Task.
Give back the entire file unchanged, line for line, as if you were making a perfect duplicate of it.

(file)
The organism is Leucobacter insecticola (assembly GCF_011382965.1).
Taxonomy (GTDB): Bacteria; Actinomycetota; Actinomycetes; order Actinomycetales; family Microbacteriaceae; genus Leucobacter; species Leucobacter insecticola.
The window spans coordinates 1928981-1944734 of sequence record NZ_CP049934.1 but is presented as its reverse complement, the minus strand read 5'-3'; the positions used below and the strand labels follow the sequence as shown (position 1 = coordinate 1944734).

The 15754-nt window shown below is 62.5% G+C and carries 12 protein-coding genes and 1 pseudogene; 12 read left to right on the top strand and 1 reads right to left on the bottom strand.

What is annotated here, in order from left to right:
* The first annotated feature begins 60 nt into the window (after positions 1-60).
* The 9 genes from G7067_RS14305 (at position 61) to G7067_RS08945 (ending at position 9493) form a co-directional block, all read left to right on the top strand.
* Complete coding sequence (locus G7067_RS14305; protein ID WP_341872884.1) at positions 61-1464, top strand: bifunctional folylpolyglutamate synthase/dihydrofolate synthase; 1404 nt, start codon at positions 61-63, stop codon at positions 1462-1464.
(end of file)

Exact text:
The organism is Leucobacter insecticola (assembly GCF_011382965.1).
Taxonomy (GTDB): Bacteria; Actinomycetota; Actinomycetes; order Actinomycetales; family Microbacteriaceae; genus Leucobacter; species Leucobacter insecticola.
The window spans coordinates 1928981-1944734 of sequence record NZ_CP049934.1 but is presented as its reverse complement, the minus strand read 5'-3'; the positions used below and the strand labels follow the sequence as shown (position 1 = coordinate 1944734).

The 15754-nt window shown below is 62.5% G+C and carries 12 protein-coding genes and 1 pseudogene; 12 read left to right on the top strand and 1 reads right to left on the bottom strand.

What is annotated here, in order from left to right:
* The first annotated feature begins 60 nt into the window (after positions 1-60).
* The 9 genes from G7067_RS14305 (at position 61) to G7067_RS08945 (ending at position 9493) form a co-directional block, all read left to right on the top strand.
* Complete coding sequence (locus G7067_RS14305; protein ID WP_341872884.1) at positions 61-1464, top strand: bifunctional folylpolyglutamate synthase/dihydrofolate synthase; 1404 nt, start codon at positions 61-63, stop codon at positions 1462-1464.